Poet shows teens how words can exude attitude

NEIGHBORS

April 16, 2002|By Dana Klosner-Wehner | Dana Klosner-Wehner,SPECIAL TO THE SUN

GIVE IT a little Janet Jackson attitude!" Gayle Danley advised teens attending her poetry workshop this month. To Danley, a former National Poetry Slam champion, reading poetry aloud is not only about the words, it's about the attitude.

"It's your message," she told the quiet schoolchildren. "It's important, be proud."

The two-part workshop April 4 at the east Columbia library was part of a celebration of National Poetry Month and the Langston Hughes Centennial Festival. Hughes was an important figure in the Harlem Renaissance of the 1920s, Danley told the youths, asking them to read some of his poetry aloud.

The children used Hughes' style as a jumping-off point to write their poems.

Samantha Samms, a seventh-grader at Owen Brown Middle School, fished in her pockets and dug out a folded piece of paper that bore her poem, "Crystal Clear." The poem described a day when Samantha would live a life in which she would not care what others thought of her, and all she would have to do is believe.

The words were beautiful, Danley assured her and the rest of the group. But memorize them, she said.

"One day, you will have your moment," Danley told the young poet. "Laura Bush will ask to hear one of your poems. You shouldn't have to dig around in your jeans when your moment comes."

Danley is a poet-in-residence at Howard County schools.

"I want kids to fall in love with the written word," she said. "Poetry is one of the only times they get to be themselves. I feel like we're losing our young people. We talk about them, but we don't talk with them."

Seventh-grade poet Jeddalyn Puzon from Owen Brown said she usually writes with sadness. "Poetry is the best way for me to express my emotions," Jeddalyn said.

"It doesn't matter what you are feeling, it's always good to put it into words," Samantha said. "It's better than talking to someone because it's just your own thoughts."

Danley inspired the budding poets with a performance of her piece, "Two Pearls."

Before she began, she drew them into the mood by requesting that they close their eyes and imagine their mothers sitting next to them.

Then she began to read her poem about her mother, who died of lung cancer. Throughout the piece, Danley laughed, cried, even broke into song - and the children joined in.

"She's a strong leader," said Lauren Davenport, a seventh-grader at Owen Brown. "She believes in herself. She makes me see life as climbing a mountain: Just keep going in life even if obstacles get in your way."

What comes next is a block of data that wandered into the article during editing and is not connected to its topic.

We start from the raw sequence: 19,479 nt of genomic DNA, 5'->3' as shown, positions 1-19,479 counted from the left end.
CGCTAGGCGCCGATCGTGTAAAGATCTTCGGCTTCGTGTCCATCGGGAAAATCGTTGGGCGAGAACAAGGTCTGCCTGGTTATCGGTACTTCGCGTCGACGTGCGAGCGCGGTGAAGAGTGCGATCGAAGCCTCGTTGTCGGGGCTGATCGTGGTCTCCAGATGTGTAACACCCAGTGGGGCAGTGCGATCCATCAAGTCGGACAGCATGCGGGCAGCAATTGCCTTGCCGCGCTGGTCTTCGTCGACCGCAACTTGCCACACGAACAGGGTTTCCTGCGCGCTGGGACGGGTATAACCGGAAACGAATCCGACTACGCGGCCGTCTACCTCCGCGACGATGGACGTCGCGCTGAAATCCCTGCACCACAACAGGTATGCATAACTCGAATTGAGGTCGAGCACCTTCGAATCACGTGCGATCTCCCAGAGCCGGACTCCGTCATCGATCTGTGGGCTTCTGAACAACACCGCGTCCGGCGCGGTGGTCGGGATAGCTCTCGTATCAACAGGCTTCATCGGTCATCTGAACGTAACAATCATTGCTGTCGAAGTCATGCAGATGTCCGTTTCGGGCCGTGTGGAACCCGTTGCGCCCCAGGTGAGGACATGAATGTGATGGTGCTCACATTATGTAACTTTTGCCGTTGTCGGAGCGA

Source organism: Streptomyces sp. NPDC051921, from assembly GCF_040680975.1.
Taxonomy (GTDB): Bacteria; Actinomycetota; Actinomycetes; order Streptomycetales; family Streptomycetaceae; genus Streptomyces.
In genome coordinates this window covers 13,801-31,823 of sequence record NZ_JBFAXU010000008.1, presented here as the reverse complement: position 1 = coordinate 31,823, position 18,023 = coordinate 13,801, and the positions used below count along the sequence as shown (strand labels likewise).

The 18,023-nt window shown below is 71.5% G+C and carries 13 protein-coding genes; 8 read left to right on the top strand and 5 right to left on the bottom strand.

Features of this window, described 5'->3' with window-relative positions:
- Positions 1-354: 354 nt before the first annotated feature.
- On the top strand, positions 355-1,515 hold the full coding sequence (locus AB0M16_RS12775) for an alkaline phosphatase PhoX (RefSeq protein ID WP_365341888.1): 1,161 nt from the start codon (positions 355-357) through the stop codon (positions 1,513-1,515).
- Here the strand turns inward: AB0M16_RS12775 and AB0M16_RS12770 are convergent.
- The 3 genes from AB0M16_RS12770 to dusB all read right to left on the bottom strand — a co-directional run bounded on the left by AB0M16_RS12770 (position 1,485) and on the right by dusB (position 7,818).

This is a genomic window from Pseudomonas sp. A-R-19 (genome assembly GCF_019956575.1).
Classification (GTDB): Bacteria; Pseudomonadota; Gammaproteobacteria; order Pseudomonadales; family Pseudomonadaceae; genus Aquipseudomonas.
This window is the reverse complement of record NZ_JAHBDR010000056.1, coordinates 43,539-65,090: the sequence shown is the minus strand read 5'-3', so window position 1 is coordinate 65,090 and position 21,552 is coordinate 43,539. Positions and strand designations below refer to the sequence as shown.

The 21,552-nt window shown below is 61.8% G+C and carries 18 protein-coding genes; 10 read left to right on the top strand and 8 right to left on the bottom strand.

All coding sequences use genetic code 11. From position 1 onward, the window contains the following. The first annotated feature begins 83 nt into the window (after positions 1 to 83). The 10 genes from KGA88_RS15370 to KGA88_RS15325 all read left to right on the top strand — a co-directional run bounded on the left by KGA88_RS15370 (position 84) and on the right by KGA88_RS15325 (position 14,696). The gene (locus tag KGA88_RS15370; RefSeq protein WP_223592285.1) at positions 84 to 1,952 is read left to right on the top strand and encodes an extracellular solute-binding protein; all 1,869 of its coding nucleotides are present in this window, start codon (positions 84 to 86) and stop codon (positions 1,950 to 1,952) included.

Kevin Murach, a junior at Mount Hebron High School, said Danley's way of writing poetry made sense.

"Just write down the words in any order," said Kevin, who likes to write to get his feelings out. "Then fix it later."

The library's final Hughes-related event will be held at 7 p.m. Thursday. Margaret Reid of Morgan State University will discuss "The Triumvirate of the Harlem Renaissance: Langston Hughes, Claude McKay and Countee Cullen."

Information: 410-313-7700.

Reflections winner

Congratulations go to Oakland Mills High School junior Jenni Frederick. Her original dance composition took first place in the senior division of the Howard County Reflections program.

She competed at the state level last month (winners were announced March 22), where she won an Outstanding Interpretation Award, the first prize.

Art exhibition

The Columbia Art Center Gallery is presenting a faculty-student exhibition that runs through Thursday. The exhibit features two- and three-dimensional work, including photography, stained glass, paintings and pottery.

Exhibiting artists from our neighborhood are Winnie Coggins, Jay Taylor, Sheila Franklin and Sue Nicholson.

The gallery is at 6100 Foreland Garth Road, in Long Reach Village Center. Admission is free.

Information: 410-730-0075.

Quilt show

Faithful Circle Quilters, Chapter 10 of the National Quilting Association, will present its 14th Biennial Quilt Show Thursday, Friday and Saturday at First Presbyterian Church of Howard County.

The show will include a quilt exhibition, demonstrations, merchant mall, member boutique and a silent auction.

The club's featured quilt, "The Last Rose of Summer," will be raffled. The quilt was handmade by seven members over five months, club member Roma Knee said.

The group also makes "love quilts" that are donated to nonprofit organizations, Knee said.

A $5 donation is requested.

Information: Roma Knee, 301-593-1847, or Romaknee@ aol.com; or Jill Bartos, 301-725- 3022, or patchwheel@comcast. net.

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